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Yahoo! Risks Abusing Rights in China
Human Rights Watch Letter to Terry Semel
July 30, 2002

Terry Semel
Chairman and Chief Executive Officer
Yahoo! Inc.
701 First Avenue
Sunnyvale, California 94089

Dear Mr. Semel:


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Free Expression on the Internet

Corporations and Human Rights


We are writing to express our deep concern at news that Yahoo! Inc. has signed the "Public Pledge on Self-discipline for the Chinese Internet Industry" sponsored by the Internet Society of China, a government-affiliated organization.

Yahoo has been a leader in bringing the Internet to millions of people in China. Yahoo's e-mail, online forums, and other publicly accessible services have enabled millions of global users to communicate within and outside of their countries. By agreeing to the pledge, Yahoo threatens to undermine the positive potential of the Internet in China. Were Yahoo to implement its provisions, it could become complicit in violations of the right to free expression. Yahoo would be seen in China and around the world not so much as a portal offering access to new ideas, but as a gatekeeper for an oppressive government.

In recent months, the Internet Society of China has encouraged Internet businesses, government units and research institutes around China to sign on to this standard. While signing the pledge is not required by law, it is, along with China's many restrictive Internet laws, another repressive measure against China's rapidly growing virtual community.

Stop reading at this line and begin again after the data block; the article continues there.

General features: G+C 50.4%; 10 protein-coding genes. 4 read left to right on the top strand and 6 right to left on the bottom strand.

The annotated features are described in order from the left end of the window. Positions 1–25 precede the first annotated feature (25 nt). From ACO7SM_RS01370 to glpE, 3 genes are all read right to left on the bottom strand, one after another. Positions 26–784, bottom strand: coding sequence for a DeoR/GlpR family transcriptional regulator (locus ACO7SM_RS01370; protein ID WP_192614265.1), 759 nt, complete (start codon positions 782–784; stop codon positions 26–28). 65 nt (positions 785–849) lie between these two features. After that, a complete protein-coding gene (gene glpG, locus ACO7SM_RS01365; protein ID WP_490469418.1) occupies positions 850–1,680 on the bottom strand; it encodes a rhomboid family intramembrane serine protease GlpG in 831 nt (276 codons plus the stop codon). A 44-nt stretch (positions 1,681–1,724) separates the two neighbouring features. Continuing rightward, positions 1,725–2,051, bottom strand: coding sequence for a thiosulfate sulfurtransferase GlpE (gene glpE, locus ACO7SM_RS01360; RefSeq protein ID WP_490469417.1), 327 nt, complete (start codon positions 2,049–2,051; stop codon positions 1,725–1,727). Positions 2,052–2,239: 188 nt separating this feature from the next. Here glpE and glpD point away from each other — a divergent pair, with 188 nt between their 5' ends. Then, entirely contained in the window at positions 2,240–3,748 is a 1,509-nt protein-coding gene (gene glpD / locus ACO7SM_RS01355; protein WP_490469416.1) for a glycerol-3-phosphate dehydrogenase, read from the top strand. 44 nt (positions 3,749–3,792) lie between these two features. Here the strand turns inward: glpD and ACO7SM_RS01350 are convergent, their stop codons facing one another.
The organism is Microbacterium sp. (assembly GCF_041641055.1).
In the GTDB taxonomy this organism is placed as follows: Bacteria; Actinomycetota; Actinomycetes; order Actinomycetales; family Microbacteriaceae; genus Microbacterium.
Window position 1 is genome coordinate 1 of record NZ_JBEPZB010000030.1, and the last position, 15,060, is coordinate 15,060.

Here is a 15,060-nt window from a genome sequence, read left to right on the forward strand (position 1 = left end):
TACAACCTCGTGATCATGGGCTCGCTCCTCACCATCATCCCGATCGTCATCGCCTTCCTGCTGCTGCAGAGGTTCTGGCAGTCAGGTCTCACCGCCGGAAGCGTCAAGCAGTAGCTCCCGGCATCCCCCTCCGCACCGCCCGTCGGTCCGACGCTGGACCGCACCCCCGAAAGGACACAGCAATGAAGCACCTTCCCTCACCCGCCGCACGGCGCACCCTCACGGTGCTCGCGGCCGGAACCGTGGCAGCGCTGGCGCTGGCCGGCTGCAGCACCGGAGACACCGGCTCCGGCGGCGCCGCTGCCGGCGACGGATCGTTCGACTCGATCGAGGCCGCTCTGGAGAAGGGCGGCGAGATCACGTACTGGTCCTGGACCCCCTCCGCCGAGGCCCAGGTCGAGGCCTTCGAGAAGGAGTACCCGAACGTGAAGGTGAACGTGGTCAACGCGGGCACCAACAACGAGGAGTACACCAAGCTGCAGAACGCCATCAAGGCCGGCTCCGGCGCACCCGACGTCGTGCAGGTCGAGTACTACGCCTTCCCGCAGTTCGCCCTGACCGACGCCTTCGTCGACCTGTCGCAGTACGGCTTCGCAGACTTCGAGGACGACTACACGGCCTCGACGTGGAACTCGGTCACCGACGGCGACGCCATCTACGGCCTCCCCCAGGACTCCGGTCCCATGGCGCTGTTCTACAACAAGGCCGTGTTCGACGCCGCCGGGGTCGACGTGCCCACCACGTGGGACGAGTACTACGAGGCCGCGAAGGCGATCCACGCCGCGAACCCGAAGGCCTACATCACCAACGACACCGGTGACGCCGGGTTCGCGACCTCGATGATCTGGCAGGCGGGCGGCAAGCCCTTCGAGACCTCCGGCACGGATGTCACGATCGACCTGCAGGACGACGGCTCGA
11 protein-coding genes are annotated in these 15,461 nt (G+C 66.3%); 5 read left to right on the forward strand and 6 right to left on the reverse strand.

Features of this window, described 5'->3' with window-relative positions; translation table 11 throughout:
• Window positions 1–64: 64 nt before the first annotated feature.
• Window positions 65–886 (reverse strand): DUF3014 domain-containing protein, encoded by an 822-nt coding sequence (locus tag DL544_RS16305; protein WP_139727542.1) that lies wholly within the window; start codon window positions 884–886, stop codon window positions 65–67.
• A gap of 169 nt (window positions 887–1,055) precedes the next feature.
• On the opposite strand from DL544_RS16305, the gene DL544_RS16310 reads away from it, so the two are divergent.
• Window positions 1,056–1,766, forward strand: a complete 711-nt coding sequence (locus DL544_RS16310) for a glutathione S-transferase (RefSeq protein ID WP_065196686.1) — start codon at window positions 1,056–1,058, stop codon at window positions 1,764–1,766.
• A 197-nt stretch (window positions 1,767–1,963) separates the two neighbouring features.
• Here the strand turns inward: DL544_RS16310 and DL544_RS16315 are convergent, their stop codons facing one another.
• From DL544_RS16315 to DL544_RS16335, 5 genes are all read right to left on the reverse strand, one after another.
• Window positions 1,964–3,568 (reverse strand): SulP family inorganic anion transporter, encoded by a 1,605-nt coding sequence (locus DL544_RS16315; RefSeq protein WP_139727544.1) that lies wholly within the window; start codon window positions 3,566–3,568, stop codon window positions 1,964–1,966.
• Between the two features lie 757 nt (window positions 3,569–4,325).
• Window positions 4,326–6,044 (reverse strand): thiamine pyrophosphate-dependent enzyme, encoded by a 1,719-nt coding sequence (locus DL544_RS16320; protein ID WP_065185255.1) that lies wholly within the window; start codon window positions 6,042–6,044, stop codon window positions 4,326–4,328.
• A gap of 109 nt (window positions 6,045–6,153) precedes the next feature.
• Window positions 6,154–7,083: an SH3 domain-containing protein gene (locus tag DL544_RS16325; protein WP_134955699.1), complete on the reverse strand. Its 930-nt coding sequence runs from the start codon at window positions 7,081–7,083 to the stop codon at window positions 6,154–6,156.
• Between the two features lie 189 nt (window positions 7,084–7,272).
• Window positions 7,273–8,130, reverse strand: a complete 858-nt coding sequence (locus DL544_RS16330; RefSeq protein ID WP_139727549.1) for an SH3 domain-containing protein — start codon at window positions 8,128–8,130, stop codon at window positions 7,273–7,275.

By agreeing to the pledge, Yahoo is facilitating censorship by the government. The vague language of the pledge would appear to require Yahoo to identify and prevent the transmission of virtually any information that Chinese authorities or companies deem objectionable. Signatories agree to "[r]efrain from producing, posting or disseminating harmful information that may jeopardize state security and disrupt social stability, contravene laws and regulations and spread superstition and obscenity." Signatories must also "monitor the information publicized by users on websites according to law and remove the harmful information promptly"; and "[r]efrain from establishing links to the Web sites that contain harmful information so as to ensure that the content of the network information is lawful and healthy." There is no definition as to what constitutes "harmful information."

The government of the People's Republic of China systematically restricts freedom of expression. The China Democracy Party, an opposition political party formed within China, has been restricted, and its leaders arrested or forced to flee the country. Since 1989, student activists around the country calling for greater democratization and transparency have received prison sentences ranging from ten years to life. Chinese ethnic and religious minority activists who call for genuine autonomy or separatism, such as Tibetan Buddhists and Uighur Muslims, are routinely jailed. In Chinese prisons and labor camps all such political prisoners are often mistreated, denied medical treatment, and even tortured or executed. In China, in short, any public expression of views that differ from those of the state, and provision of information not deemed politically acceptable, may be considered "harmful" and may result in a prison sentence. There is a strong likelihood that Yahoo will assist in furthering such human rights violations.